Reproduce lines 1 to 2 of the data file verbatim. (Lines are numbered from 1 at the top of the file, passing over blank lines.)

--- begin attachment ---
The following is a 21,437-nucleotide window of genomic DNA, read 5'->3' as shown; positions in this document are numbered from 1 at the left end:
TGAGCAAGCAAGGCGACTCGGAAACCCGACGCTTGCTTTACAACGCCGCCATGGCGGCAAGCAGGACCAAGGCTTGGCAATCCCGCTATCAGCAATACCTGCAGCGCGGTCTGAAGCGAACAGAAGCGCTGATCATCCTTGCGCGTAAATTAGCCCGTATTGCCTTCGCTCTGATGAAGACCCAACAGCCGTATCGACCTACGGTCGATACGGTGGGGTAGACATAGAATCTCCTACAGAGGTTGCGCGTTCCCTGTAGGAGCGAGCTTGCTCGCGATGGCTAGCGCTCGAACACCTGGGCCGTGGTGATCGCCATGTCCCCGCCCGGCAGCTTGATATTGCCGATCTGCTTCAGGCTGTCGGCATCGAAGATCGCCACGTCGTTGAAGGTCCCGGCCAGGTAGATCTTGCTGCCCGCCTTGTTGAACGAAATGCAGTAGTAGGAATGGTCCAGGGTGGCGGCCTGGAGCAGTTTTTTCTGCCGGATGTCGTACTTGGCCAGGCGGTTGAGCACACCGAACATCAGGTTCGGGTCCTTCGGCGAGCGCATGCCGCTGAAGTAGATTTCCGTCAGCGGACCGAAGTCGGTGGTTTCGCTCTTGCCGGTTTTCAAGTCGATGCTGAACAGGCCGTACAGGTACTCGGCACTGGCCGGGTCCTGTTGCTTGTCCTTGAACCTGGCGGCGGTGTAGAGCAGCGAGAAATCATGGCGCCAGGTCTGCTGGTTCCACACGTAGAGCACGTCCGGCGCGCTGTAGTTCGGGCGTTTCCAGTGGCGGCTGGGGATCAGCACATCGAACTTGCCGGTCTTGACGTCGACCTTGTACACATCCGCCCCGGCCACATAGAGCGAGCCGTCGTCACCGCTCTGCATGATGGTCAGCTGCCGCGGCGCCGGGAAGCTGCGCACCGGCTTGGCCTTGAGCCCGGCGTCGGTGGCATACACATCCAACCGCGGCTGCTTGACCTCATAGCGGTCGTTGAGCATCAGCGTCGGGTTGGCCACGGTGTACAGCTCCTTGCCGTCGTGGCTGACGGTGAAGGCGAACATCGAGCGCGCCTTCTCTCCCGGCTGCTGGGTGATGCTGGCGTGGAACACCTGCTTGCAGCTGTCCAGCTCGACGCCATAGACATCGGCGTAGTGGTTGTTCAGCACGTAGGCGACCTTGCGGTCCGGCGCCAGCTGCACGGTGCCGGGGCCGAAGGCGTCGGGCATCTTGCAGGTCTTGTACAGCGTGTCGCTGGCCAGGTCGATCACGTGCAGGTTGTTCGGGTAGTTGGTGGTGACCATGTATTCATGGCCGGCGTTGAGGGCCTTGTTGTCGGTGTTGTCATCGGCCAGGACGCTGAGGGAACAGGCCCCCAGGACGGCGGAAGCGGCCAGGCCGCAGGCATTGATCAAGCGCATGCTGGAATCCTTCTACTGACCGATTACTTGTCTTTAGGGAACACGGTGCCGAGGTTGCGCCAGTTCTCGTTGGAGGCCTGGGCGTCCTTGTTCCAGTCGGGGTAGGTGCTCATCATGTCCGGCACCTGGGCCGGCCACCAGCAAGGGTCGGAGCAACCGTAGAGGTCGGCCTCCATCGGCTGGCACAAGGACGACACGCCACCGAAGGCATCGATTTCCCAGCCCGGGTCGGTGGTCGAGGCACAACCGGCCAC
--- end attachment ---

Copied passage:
The following is a 21,437-nucleotide window of genomic DNA, read 5'->3' as shown; positions in this document are numbered from 1 at the left end:
TGAGCAAGCAAGGCGACTCGGAAACCCGACGCTTGCTTTACAACGCCGCCATGGCGGCAAGCAGGACCAAGGCTTGGCAATCCCGCTATCAGCAATACCTGCAGCGCGGTCTGAAGCGAACAGAAGCGCTGATCATCCTTGCGCGTAAATTAGCCCGTATTGCCTTCGCTCTGATGAAGACCCAACAGCCGTATCGACCTACGGTCGATACGGTGGGGTAGACATAGAATCTCCTACAGAGGTTGCGCGTTCCCTGTAGGAGCGAGCTTGCTCGCGATGGCTAGCGCTCGAACACCTGGGCCGTGGTGATCGCCATGTCCCCGCCCGGCAGCTTGATATTGCCGATCTGCTTCAGGCTGTCGGCATCGAAGATCGCCACGTCGTTGAAGGTCCCGGCCAGGTAGATCTTGCTGCCCGCCTTGTTGAACGAAATGCAGTAGTAGGAATGGTCCAGGGTGGCGGCCTGGAGCAGTTTTTTCTGCCGGATGTCGTACTTGGCCAGGCGGTTGAGCACACCGAACATCAGGTTCGGGTCCTTCGGCGAGCGCATGCCGCTGAAGTAGATTTCCGTCAGCGGACCGAAGTCGGTGGTTTCGCTCTTGCCGGTTTTCAAGTCGATGCTGAACAGGCCGTACAGGTACTCGGCACTGGCCGGGTCCTGTTGCTTGTCCTTGAACCTGGCGGCGGTGTAGAGCAGCGAGAAATCATGGCGCCAGGTCTGCTGGTTCCACACGTAGAGCACGTCCGGCGCGCTGTAGTTCGGGCGTTTCCAGTGGCGGCTGGGGATCAGCACATCGAACTTGCCGGTCTTGACGTCGACCTTGTACACATCCGCCCCGGCCACATAGAGCGAGCCGTCGTCACCGCTCTGCATGATGGTCAGCTGCCGCGGCGCCGGGAAGCTGCGCACCGGCTTGGCCTTGAGCCCGGCGTCGGTGGCATACACATCCAACCGCGGCTGCTTGACCTCATAGCGGTCGTTGAGCATCAGCGTCGGGTTGGCCACGGTGTACAGCTCCTTGCCGTCGTGGCTGACGGTGAAGGCGAACATCGAGCGCGCCTTCTCTCCCGGCTGCTGGGTGATGCTGGCGTGGAACACCTGCTTGCAGCTGTCCAGCTCGACGCCATAGACATCGGCGTAGTGGTTGTTCAGCACGTAGGCGACCTTGCGGTCCGGCGCCAGCTGCACGGTGCCGGGGCCGAAGGCGTCGGGCATCTTGCAGGTCTTGTACAGCGTGTCGCTGGCCAGGTCGATCACGTGCAGGTTGTTCGGGTAGTTGGTGGTGACCATGTATTCATGGCCGGCGTTGAGGGCCTTGTTGTCGGTGTTGTCATCGGCCAGGACGCTGAGGGAACAGGCCCCCAGGACGGCGGAAGCGGCCAGGCCGCAGGCATTGATCAAGCGCATGCTGGAATCCTTCTACTGACCGATTACTTGTCTTTAGGGAACACGGTGCCGAGGTTGCGCCAGTTCTCGTTGGAGGCCTGGGCGTCCTTGTTCCAGTCGGGGTAGGTGCTCATCATGTCCGGCACCTGGGCCGGCCACCAGCAAGGGTCGGAGCAACCGTAGAGGTCGGCCTCCATCGGCTGGCACAAGGACGACACGCCACCGAAGGCATCGATTTCCCAGCCCGGGTCGGTGGTCGAGGCACAACCGGCCAC